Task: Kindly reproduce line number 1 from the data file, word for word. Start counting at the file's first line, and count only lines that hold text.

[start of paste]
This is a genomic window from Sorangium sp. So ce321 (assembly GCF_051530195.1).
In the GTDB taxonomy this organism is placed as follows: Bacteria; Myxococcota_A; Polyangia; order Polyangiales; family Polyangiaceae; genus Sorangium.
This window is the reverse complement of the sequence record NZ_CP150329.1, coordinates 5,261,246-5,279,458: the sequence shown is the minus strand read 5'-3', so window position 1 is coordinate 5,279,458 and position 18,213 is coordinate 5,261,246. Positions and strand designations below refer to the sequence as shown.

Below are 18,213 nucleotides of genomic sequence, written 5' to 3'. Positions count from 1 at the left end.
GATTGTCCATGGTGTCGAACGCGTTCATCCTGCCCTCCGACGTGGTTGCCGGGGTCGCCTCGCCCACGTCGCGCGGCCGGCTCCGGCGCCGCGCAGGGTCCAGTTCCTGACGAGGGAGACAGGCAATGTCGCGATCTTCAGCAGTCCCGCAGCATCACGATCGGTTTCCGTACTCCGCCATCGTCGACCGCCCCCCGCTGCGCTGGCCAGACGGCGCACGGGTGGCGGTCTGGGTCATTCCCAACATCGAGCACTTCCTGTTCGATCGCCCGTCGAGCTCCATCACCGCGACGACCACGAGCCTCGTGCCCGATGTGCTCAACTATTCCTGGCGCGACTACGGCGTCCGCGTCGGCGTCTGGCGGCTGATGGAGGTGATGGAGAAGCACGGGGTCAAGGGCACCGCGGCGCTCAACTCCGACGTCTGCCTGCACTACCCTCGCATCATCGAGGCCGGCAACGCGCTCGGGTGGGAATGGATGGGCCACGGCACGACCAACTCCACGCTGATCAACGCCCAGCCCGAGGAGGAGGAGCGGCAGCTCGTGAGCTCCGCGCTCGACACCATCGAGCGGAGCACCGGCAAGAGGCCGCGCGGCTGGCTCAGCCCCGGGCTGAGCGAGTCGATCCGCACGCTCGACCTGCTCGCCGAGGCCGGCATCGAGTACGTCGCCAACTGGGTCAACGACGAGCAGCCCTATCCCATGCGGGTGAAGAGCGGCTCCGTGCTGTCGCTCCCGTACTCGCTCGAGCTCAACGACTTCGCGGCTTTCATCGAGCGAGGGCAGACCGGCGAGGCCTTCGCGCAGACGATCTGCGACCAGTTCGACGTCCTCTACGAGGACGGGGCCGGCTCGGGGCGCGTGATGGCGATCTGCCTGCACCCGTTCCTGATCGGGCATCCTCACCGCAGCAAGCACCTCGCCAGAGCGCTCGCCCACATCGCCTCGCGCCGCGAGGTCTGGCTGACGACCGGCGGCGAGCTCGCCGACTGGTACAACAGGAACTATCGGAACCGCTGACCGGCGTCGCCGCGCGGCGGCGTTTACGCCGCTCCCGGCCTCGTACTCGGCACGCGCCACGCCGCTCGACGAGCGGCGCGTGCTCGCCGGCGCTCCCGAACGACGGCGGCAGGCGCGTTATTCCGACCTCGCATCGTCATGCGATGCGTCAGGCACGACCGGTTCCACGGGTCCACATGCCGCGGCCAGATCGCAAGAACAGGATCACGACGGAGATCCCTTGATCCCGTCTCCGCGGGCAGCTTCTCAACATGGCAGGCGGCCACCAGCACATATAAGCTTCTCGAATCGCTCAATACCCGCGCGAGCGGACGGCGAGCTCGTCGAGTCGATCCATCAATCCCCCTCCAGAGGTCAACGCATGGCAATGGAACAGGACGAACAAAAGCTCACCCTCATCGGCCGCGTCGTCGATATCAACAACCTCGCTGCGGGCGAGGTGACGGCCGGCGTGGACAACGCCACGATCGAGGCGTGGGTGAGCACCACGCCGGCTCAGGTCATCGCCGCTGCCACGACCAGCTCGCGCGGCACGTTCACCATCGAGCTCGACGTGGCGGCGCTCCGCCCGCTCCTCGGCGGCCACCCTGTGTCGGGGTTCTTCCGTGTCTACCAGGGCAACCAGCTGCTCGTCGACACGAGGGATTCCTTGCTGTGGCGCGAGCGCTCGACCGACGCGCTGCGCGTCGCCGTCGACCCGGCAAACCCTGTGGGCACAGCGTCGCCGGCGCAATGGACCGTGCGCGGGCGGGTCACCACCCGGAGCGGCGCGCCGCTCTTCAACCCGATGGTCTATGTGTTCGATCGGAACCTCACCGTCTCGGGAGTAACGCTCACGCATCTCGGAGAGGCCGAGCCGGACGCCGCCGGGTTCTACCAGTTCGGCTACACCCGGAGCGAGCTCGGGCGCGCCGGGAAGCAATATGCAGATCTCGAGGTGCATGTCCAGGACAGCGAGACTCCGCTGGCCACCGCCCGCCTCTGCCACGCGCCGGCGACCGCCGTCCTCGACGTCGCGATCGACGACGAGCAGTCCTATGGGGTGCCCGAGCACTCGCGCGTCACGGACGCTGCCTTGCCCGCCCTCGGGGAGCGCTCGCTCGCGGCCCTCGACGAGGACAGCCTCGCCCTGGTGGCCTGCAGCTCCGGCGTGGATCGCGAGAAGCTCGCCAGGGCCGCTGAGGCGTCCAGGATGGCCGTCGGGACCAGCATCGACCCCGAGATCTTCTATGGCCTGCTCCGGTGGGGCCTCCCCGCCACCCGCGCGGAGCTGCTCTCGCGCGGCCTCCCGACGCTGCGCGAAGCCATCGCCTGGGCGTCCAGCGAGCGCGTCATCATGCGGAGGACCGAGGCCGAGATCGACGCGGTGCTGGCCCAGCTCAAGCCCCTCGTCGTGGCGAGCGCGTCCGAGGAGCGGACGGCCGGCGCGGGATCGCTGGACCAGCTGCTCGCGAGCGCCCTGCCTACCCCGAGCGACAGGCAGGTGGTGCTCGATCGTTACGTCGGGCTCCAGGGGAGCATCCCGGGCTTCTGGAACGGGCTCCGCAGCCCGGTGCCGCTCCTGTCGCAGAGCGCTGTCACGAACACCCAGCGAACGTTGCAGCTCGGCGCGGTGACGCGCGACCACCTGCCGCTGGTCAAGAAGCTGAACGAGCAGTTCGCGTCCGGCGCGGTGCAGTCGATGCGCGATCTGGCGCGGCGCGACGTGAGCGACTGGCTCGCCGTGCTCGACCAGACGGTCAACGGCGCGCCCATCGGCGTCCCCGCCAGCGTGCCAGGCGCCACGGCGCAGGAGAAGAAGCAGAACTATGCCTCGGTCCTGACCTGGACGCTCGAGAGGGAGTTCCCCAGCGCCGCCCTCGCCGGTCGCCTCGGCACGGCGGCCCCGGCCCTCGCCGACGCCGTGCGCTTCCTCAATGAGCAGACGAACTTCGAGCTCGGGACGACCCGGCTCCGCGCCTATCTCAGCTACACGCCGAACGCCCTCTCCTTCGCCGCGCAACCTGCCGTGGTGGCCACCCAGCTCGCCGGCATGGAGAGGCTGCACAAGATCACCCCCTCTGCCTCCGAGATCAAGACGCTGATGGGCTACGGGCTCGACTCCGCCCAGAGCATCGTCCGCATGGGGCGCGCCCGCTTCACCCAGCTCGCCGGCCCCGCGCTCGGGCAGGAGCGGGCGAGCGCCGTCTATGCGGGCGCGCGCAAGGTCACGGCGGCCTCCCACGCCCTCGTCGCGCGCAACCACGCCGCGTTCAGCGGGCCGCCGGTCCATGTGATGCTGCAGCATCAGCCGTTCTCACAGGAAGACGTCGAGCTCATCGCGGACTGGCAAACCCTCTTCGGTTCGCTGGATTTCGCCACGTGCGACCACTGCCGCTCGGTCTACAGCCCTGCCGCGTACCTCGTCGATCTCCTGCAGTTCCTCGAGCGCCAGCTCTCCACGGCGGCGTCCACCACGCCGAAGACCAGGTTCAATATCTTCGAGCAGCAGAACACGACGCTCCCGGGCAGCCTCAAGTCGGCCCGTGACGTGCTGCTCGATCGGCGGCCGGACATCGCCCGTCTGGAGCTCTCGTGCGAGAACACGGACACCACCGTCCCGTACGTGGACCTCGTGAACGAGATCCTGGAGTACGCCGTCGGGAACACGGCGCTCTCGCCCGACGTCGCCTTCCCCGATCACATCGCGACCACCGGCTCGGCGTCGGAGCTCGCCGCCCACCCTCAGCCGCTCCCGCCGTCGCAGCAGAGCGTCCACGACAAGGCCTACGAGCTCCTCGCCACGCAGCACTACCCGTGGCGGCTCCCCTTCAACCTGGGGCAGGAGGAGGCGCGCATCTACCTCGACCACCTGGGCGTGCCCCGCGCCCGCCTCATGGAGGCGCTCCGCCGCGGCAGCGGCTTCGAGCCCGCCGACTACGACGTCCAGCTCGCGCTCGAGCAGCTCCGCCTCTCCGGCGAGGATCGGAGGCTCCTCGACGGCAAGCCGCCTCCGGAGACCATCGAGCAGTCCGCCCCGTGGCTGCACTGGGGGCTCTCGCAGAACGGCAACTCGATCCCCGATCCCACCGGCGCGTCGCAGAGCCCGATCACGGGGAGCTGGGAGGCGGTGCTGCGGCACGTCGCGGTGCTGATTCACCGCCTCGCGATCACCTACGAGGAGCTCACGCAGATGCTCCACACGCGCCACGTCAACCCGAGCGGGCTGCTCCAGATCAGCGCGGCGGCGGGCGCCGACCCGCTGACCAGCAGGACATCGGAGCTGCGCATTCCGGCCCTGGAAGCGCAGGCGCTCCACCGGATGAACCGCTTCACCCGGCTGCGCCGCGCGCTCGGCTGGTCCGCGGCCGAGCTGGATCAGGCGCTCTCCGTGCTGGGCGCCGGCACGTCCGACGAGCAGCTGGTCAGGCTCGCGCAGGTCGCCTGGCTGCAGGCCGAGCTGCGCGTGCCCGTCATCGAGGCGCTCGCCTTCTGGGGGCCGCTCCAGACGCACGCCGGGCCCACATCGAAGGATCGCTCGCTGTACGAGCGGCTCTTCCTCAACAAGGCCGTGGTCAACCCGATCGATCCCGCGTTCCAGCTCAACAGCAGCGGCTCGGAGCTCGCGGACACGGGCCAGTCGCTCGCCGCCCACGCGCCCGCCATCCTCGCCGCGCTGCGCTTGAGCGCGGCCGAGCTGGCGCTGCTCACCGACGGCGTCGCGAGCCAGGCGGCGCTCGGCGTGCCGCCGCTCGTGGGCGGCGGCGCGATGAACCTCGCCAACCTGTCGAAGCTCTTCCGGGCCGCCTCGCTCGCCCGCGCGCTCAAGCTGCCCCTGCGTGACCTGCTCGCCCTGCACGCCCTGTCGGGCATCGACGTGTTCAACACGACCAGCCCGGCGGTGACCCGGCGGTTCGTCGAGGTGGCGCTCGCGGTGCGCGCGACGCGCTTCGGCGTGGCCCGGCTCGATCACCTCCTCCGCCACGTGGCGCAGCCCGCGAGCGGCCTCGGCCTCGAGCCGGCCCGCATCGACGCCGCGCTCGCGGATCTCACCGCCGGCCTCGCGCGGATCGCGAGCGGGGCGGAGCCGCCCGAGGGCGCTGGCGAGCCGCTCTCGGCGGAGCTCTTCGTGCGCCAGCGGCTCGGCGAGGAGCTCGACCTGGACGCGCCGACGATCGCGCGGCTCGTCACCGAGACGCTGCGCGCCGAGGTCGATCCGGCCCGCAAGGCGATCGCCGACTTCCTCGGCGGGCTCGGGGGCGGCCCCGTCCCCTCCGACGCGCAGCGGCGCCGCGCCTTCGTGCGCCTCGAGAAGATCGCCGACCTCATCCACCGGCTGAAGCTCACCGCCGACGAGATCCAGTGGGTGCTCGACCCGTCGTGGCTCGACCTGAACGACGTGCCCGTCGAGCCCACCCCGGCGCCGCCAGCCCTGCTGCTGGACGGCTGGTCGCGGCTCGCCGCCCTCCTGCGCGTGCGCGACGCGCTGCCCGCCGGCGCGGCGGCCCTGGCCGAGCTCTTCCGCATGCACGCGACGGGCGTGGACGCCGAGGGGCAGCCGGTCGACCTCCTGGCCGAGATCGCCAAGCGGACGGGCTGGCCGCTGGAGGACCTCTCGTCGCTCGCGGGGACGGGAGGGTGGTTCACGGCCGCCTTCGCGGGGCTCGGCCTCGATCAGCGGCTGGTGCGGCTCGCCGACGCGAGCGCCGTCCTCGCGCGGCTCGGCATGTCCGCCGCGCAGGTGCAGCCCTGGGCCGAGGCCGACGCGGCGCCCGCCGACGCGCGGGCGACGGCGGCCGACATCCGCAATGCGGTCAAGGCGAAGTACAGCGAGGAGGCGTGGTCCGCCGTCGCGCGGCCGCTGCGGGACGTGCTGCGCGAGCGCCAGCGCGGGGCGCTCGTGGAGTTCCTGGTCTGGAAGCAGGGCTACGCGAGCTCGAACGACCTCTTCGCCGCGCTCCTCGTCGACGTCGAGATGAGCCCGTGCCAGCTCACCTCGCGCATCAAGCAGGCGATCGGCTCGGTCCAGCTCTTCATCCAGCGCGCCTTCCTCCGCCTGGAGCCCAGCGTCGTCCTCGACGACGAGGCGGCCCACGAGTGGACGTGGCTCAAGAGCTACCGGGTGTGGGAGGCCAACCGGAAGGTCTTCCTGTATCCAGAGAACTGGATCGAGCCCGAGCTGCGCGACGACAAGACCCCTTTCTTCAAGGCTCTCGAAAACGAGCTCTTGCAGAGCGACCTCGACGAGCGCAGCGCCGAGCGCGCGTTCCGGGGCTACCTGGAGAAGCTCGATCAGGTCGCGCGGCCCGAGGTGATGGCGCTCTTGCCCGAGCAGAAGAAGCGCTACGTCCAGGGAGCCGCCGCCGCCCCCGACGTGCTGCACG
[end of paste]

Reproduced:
This is a genomic window from Sorangium sp. So ce321 (assembly GCF_051530195.1).